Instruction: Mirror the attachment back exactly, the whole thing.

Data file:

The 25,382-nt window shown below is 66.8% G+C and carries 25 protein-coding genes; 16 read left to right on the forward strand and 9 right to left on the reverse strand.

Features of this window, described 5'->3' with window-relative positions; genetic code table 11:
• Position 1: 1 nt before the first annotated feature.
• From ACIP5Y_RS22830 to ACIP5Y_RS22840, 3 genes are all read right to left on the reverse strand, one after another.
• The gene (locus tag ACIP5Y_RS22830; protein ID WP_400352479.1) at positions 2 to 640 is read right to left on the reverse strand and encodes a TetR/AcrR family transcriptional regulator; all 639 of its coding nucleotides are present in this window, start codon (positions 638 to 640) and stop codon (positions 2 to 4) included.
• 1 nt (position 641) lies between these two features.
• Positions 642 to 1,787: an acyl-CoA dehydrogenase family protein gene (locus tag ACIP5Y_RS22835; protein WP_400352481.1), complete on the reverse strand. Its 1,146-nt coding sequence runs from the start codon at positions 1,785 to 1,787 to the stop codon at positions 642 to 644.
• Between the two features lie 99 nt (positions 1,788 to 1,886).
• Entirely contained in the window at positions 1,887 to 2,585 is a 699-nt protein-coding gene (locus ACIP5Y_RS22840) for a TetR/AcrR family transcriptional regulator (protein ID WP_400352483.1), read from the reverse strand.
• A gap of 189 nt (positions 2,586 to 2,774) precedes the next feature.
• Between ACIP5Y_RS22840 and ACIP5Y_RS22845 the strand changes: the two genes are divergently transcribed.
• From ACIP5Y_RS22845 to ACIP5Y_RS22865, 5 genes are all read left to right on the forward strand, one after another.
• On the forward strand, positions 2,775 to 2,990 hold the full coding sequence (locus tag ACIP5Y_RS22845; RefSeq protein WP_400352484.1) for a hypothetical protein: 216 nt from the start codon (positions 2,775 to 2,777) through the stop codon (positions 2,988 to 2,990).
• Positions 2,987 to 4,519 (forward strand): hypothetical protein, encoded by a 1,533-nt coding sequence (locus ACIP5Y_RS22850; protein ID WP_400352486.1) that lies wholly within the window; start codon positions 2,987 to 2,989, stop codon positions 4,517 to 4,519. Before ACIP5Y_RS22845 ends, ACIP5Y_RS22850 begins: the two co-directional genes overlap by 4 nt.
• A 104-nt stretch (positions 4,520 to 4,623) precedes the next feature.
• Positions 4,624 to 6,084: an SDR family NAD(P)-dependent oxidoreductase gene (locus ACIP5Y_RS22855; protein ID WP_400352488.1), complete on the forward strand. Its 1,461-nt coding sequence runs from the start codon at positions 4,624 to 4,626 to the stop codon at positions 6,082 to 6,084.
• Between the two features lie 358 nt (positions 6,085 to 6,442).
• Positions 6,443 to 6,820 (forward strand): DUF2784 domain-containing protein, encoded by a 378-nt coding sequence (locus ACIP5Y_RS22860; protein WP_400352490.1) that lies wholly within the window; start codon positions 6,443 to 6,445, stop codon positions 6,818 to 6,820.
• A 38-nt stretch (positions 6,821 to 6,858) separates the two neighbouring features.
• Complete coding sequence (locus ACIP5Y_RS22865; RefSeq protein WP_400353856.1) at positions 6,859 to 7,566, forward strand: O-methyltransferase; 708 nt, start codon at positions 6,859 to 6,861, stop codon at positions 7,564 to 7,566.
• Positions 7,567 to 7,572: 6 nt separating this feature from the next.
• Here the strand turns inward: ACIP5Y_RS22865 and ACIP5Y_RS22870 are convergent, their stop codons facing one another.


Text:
The 25,382-nt window shown below is 66.8% G+C and carries 25 protein-coding genes; 16 read left to right on the forward strand and 9 right to left on the reverse strand.

Features of this window, described 5'->3' with window-relative positions; genetic code table 11:
• Position 1: 1 nt before the first annotated feature.
• From ACIP5Y_RS22830 to ACIP5Y_RS22840, 3 genes are all read right to left on the reverse strand, one after another.
• The gene (locus tag ACIP5Y_RS22830; protein ID WP_400352479.1) at positions 2 to 640 is read right to left on the reverse strand and encodes a TetR/AcrR family transcriptional regulator; all 639 of its coding nucleotides are present in this window, start codon (positions 638 to 640) and stop codon (positions 2 to 4) included.
• 1 nt (position 641) lies between these two features.
• Positions 642 to 1,787: an acyl-CoA dehydrogenase family protein gene (locus tag ACIP5Y_RS22835; protein WP_400352481.1), complete on the reverse strand. Its 1,146-nt coding sequence runs from the start codon at positions 1,785 to 1,787 to the stop codon at positions 642 to 644.
• Between the two features lie 99 nt (positions 1,788 to 1,886).
• Entirely contained in the window at positions 1,887 to 2,585 is a 699-nt protein-coding gene (locus ACIP5Y_RS22840) for a TetR/AcrR family transcriptional regulator (protein ID WP_400352483.1), read from the reverse strand.
• A gap of 189 nt (positions 2,586 to 2,774) precedes the next feature.
• Between ACIP5Y_RS22840 and ACIP5Y_RS22845 the strand changes: the two genes are divergently transcribed.
• From ACIP5Y_RS22845 to ACIP5Y_RS22865, 5 genes are all read left to right on the forward strand, one after another.
• On the forward strand, positions 2,775 to 2,990 hold the full coding sequence (locus tag ACIP5Y_RS22845; RefSeq protein WP_400352484.1) for a hypothetical protein: 216 nt from the start codon (positions 2,775 to 2,777) through the stop codon (positions 2,988 to 2,990).
• Positions 2,987 to 4,519 (forward strand): hypothetical protein, encoded by a 1,533-nt coding sequence (locus ACIP5Y_RS22850; protein ID WP_400352486.1) that lies wholly within the window; start codon positions 2,987 to 2,989, stop codon positions 4,517 to 4,519. Before ACIP5Y_RS22845 ends, ACIP5Y_RS22850 begins: the two co-directional genes overlap by 4 nt.
• A 104-nt stretch (positions 4,520 to 4,623) precedes the next feature.
• Positions 4,624 to 6,084: an SDR family NAD(P)-dependent oxidoreductase gene (locus ACIP5Y_RS22855; protein ID WP_400352488.1), complete on the forward strand. Its 1,461-nt coding sequence runs from the start codon at positions 4,624 to 4,626 to the stop codon at positions 6,082 to 6,084.
• Between the two features lie 358 nt (positions 6,085 to 6,442).
• Positions 6,443 to 6,820 (forward strand): DUF2784 domain-containing protein, encoded by a 378-nt coding sequence (locus ACIP5Y_RS22860; protein WP_400352490.1) that lies wholly within the window; start codon positions 6,443 to 6,445, stop codon positions 6,818 to 6,820.
• A 38-nt stretch (positions 6,821 to 6,858) separates the two neighbouring features.
• Complete coding sequence (locus ACIP5Y_RS22865; RefSeq protein WP_400353856.1) at positions 6,859 to 7,566, forward strand: O-methyltransferase; 708 nt, start codon at positions 6,859 to 6,861, stop codon at positions 7,564 to 7,566.
• Positions 7,567 to 7,572: 6 nt separating this feature from the next.
• Here the strand turns inward: ACIP5Y_RS22865 and ACIP5Y_RS22870 are convergent, their stop codons facing one another.